More from the announcer: “Ladies and gentlemen, this is your Category 4 men’s race—this is entry-level bike racing right here! That’s what the sport is all about. And you don’t even need to be fit to do it, because the races are so short!”
–I’m cresting the top of a hill and starting to come down one of the twisty, muddy descents. There’s a guy behind me. As soon as we pick up speed, I hear, “NO BRAKES!!!” and the guy immediately takes out my rear wheel, leaving both of us on the ground in the mud.
–Riding a mountain bike in a cyclocross race is like taking classic skis to a skate race. Not that I have anything against guys that are doing it—it’s great to have people trying out the sport and not worried about equipment—but they sure as hell shouldn’t be beating me. Except they are. One dude on a mountain bike totally smoked me (although, to be fair, it sounds like he may have been a pro mountain biker), and another forced me to do battle with him for an embarrassing amount of time before I finally dropped him. By a few seconds.
–Since Colin is my team manager, I was volunteering at the race. The day of the race, Colin sent out a volunteer schedule with a note that included the phrase “Lemme know if I accidentally scheduled you during your race or something.” (Along with the phrase, “if you want to help other than your designated time, you can try to find me, Linnea or Chip, or you can just scream obscenities at people racing in the rain. Not even joking, that is helpful.”) I was scheduled to do registration from 6 p.m. to 8 p.m. My race was at 5:30 and lasted for 40 minutes, which I guess I thought for some reason meant that I would have plenty of time…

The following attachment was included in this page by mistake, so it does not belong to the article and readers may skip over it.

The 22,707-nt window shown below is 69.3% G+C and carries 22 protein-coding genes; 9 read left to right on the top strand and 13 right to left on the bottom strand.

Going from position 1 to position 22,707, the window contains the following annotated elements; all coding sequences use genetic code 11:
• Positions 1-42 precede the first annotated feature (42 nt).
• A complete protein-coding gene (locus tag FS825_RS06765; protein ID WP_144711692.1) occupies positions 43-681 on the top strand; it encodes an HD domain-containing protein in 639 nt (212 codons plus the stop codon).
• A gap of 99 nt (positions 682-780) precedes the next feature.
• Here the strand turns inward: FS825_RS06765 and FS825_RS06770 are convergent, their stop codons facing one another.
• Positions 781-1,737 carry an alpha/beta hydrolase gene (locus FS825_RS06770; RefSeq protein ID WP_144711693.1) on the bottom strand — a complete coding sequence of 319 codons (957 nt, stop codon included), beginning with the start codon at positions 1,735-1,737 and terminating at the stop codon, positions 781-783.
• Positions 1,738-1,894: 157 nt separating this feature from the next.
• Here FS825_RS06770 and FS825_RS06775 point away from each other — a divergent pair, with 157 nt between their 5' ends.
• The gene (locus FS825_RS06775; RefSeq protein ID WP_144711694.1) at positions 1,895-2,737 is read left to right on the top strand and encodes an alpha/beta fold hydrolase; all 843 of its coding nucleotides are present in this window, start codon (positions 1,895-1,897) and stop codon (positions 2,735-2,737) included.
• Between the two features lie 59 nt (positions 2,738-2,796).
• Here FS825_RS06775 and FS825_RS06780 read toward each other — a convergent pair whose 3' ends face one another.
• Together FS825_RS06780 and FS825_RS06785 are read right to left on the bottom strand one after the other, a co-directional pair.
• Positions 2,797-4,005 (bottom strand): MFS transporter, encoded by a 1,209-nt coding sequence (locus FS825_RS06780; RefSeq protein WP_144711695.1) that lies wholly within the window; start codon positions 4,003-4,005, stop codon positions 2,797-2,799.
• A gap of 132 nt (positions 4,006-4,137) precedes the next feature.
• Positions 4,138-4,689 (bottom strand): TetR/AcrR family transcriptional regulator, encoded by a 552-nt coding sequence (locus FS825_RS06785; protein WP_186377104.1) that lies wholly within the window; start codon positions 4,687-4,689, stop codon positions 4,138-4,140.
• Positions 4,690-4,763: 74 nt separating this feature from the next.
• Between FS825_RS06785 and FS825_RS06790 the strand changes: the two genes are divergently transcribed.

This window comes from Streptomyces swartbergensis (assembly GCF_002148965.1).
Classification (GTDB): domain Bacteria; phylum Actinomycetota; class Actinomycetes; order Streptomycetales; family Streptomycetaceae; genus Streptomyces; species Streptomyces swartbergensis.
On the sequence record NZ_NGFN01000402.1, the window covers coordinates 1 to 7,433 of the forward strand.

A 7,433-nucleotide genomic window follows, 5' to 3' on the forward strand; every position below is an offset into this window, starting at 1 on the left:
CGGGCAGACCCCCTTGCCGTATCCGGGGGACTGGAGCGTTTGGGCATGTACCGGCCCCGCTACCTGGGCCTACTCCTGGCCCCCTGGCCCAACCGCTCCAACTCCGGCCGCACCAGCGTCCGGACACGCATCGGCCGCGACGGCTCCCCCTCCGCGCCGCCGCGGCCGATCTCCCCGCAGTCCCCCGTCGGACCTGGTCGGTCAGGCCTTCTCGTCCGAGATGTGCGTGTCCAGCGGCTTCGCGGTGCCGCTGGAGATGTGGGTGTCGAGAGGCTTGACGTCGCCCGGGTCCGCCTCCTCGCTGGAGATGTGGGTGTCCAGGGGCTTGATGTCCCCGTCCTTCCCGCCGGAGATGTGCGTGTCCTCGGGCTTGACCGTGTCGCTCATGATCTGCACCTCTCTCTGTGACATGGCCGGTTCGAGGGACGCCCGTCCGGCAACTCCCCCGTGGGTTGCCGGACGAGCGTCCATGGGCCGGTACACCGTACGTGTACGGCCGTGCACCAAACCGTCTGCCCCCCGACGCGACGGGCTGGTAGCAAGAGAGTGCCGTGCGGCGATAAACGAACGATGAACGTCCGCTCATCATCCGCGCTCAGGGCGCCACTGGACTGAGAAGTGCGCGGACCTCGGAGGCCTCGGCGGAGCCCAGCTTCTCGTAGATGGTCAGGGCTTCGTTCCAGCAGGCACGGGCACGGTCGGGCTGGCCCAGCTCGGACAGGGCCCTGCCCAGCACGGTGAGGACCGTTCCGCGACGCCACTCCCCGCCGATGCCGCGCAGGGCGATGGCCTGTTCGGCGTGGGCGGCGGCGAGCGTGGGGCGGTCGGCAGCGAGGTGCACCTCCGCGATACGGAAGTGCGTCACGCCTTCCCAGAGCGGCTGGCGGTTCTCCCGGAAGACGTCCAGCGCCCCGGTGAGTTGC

So I’m racing along, somewhere out on the course, and I hear the announcer saying my name. Sweet! That must mean I’m doing well! Except I’m not, and I’m nowhere near the announcer, so he must be getting someone’s name wrong. Then, as I ride closer to the PA system, I can hear him a little better.
“Nat Herz! We need you to report to registration immediately! We’re looking for Nat Herz! You need to get to the registration table as soon as possible—the ladies are getting antsy!”
Well, of course the ladies are getting antsy. (They wanted to get ready for their own race…) And my race is going so poorly that I even contemplate dropping out for a second, because the announcer really does sound pretty concerned. But I don’t—I just laugh.
So, thus ended my racing experience for that day. It sucked. Fortunately, there are less than 24 hours until my next one (which, for the record, will be my fourth race in seven days): the Climb to the Castle. As such, there are some important questions to be answered:
–Fast rollerskis? Slow rollerskis?
–Smack talk? (I don’t see anyone from the SkiTrax elite team on the start list, though, so that only leaves one option: Ollie Burruss, prepare to get dominated.)
–Stakes for the FasterSkier challenge? Ice cream? If I win, I get to be editor-in-chief for the winter (enough with this associate crap…)? Unlimited baked goods from the farm? And what if I lose (which, given every single interval workout this summer, is more likely to happen)? Any ideas?
I leave you all with the first video interview of the year. More after tomorrow’s race…
[kml_flashembed movie="http://www.youtube.com/v/bpWDWd0yA5c" width="425" height="350" wmode="transparent" /]